In recent years, more than one million posterior chamber IOLs were implanted annually in the United States. These IOLs have been significantly modified from the style of the original Shearing lens. The haptics of these lenses are no longer the conventional J-shape but have evolved to a C-shaped, softer configuration. Optic sizes have also been modified to accomodate newer techniques for cataract removal, and drilled positioning holes in the optic have all but disappeared. The finish of these one-piece PMMA lenses is excellent. Yet, despite the technological advances in IOL manufacture, clinical complica tions still exist, as discussed in the next section. Although the magnitude of these problems is relatively small, our goal is for a higher degree of excellence in this procedure, and therefore we should strive to overcome these problems. While several of these complications are related to the surgical procedure, others arise from fabrication of the IOL and its existence within a biologic environment.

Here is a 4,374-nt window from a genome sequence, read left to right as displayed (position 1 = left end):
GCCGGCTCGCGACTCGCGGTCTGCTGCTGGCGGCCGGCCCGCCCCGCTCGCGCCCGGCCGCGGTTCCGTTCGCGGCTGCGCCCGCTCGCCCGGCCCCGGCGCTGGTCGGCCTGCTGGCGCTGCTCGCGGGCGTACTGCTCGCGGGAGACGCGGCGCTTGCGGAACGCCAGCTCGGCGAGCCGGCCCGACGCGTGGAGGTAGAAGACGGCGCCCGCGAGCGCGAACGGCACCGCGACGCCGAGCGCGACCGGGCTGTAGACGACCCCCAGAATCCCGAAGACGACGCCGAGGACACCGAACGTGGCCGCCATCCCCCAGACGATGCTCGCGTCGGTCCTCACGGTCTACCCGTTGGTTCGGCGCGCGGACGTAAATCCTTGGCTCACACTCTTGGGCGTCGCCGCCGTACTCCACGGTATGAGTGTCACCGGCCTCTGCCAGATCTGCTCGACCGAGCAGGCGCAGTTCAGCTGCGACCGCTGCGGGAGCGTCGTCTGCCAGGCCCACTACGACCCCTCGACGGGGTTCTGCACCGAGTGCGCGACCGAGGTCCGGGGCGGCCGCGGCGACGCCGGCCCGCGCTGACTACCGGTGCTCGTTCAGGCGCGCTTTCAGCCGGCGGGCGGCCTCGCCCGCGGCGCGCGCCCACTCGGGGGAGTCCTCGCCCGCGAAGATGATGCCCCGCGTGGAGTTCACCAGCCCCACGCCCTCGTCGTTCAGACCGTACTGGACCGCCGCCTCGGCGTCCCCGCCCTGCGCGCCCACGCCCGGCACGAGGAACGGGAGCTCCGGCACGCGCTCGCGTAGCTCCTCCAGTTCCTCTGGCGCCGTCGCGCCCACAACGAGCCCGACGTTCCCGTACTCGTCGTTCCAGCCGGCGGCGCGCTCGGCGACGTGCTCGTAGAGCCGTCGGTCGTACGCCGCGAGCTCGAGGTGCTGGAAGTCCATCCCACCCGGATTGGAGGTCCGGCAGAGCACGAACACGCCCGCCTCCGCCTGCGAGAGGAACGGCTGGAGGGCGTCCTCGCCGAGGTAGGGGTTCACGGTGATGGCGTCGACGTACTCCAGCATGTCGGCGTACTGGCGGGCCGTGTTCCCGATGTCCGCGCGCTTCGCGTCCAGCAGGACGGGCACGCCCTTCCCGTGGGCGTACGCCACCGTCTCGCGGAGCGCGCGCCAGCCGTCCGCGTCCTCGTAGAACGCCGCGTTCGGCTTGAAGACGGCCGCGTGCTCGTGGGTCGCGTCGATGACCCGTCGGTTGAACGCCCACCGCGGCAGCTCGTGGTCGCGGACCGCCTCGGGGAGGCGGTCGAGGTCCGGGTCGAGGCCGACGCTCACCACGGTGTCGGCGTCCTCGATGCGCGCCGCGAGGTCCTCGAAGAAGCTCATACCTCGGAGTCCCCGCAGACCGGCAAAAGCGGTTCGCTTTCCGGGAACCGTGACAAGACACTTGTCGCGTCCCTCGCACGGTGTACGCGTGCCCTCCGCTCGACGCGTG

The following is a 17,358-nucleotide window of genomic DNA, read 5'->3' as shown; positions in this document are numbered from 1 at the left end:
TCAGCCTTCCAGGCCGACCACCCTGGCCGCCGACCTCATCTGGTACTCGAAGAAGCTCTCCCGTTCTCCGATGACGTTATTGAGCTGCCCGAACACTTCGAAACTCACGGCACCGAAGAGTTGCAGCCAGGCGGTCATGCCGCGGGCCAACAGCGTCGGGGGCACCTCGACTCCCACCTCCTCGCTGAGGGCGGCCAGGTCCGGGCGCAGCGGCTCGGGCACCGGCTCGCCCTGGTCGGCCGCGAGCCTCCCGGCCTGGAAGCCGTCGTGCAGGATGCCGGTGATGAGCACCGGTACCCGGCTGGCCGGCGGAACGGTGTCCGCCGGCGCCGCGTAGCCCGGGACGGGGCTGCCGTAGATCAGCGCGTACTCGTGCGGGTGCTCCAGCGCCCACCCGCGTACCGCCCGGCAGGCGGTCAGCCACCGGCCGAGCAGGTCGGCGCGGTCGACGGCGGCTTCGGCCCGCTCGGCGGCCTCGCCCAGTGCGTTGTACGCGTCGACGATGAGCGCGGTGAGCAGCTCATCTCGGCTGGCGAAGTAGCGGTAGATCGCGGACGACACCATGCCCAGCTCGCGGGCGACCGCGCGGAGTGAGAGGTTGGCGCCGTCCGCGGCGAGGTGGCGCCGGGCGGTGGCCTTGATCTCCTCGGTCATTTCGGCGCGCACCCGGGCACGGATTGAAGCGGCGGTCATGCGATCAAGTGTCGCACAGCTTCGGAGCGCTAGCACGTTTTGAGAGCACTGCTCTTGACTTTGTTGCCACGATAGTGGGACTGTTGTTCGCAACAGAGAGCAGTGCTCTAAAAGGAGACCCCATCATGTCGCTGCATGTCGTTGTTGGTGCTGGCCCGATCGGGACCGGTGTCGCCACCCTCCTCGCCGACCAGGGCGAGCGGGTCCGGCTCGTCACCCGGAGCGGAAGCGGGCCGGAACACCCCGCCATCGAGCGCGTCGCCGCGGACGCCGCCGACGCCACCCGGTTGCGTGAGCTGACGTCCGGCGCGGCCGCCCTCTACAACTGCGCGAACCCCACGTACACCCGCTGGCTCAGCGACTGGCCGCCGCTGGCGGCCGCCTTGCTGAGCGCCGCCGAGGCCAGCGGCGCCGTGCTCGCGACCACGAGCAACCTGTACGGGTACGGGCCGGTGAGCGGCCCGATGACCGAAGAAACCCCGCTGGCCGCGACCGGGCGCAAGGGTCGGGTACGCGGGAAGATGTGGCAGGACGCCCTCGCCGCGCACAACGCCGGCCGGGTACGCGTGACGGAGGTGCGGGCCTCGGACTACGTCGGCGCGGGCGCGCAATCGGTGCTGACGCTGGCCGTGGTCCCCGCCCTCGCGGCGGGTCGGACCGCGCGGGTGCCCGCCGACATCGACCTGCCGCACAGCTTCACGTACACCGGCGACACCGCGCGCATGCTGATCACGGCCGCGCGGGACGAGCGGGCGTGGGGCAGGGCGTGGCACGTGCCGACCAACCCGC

Was this article helpful?